Maternity Care Moving from Vision to Action through the TMC Partnership!
Plus: Webinar will explore disparities in maternity care
| Finding home birth common ground
| March of Dimes issues major report on perinatal quality
| U.S. leads industrialized nations in maternity care costs
| Media gets savvy about maternity care
Happy New Year from Childbirth Connection! As we mark one year since the publication of the Blueprint for Action, we face unprecedented opportunities and tremendous challenges in maternity care system transformation. The latest CDC statistics (PDF) tell us that the cesarean section rate has reached another historic high in 2009, capping off a 13-year unabated rise at 32.9%, and increasing in every group of women analyzed. Meanwhile, evidence for the iatrogenic harms of elective early deliveries is mounting. Yet, the way forward has never been as clear as it is now, thanks to the dedicated work of Transforming Maternity Care Project members. Together, let's make meaningful, measurable progress this year toward our 2020 Vision for a High-Quality, High-Value Maternity Care System.
A high quality, high value maternity care system is within reach, but none of us can do it alone.
Take Action: Help Transform Maternity Care
Register for a free webinar to learn about efforts to reduce disparities in maternity care
As we begin a new session of Congress with health care reform and budget deficits on everyone's radar again, Childbirth Connection will host two health care leaders for a webinar on the intersection of maternity care disparities, health care law, and the rising cost of care. Kevin Fiscella, MD, MPH, Associate Professor of Family Medicine and Community & Preventive Medicine at the University of Rochester School of Medicine & Dentistry will review the provisions in the Patient Protection and Affordable Care Act that are intended to reduce maternity care disparities, and how these will help implement key recommendations from the Transforming Maternity Care Partnership's Blueprint for Action. Ray Cox, MD, Chair of Obstetrics & Gynecology at St. Agnes Hospital, Maryland will present the business case for equity in maternity care, showing the economic impact of disparities in access and outcomes of maternity care. Join us for this free webinar, Tuesday January 18, 2011 from 12-1pm Eastern Time. Register.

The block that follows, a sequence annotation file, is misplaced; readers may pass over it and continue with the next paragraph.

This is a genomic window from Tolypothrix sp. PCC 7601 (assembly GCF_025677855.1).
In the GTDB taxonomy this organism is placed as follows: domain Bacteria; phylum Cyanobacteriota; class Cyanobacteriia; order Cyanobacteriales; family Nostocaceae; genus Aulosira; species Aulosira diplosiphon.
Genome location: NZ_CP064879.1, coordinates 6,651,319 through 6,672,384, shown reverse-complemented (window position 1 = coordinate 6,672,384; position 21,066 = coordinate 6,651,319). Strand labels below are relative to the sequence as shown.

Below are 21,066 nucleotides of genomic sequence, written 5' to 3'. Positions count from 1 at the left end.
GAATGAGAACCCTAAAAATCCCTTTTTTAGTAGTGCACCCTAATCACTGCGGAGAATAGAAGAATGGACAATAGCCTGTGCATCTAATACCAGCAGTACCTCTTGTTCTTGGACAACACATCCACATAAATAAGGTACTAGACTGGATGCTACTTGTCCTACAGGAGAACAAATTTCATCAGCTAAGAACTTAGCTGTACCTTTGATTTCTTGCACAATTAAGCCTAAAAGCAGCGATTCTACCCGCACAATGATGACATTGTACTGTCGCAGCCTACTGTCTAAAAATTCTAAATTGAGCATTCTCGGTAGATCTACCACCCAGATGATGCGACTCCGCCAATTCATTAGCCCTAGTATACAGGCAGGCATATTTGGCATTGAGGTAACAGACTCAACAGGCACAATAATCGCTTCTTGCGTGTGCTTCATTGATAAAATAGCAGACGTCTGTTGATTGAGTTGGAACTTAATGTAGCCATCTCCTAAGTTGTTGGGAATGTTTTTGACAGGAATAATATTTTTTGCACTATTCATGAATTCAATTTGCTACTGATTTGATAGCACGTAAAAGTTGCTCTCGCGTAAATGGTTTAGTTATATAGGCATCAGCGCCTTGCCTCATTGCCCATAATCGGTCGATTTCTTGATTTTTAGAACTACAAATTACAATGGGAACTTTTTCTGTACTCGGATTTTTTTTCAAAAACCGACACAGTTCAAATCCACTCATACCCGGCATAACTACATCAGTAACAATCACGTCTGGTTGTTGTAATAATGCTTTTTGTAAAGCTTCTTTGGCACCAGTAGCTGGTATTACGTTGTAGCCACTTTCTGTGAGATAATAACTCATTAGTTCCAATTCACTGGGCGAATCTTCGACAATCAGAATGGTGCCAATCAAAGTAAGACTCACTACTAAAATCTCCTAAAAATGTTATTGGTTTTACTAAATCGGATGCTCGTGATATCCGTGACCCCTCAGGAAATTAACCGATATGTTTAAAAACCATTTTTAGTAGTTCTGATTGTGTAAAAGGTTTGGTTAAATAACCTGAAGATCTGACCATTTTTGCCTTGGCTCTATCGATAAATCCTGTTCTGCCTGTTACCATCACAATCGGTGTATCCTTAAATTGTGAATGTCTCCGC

Good News from the Field: Partners Putting the Blueprint into Action
Home birth summit seeks to create consensus among stakeholders
Planned home birth, while representing fewer than 1% of births in the United States, has generated intense and often polarizing debate in this country, even as elsewhere (e.g., Canada and the United Kingdom), efforts are underway to expand access to integrated home birth services. A grant from the Transforming Birth Foundation has been designated for the purpose of convening a U.S. Home Birth Consensus Summit to find a rational path forward. According to a statement from the American College of Nurse-Midwives, "Invited participants will include representatives from a variety of stakeholder sectors in positions to inform and influence a change process, and/or commit to measurable steps, including consumers and consumer advocates, home birth midwives, maternal/child health collaborating providers (including pediatrics and nursing), obstetricians (including at least one family practice obstetrician and one resident), hospital systems and administration, health plans and liability insurers, health policymakers, legislators and regulators, and public health, epidemiology, and research professionals."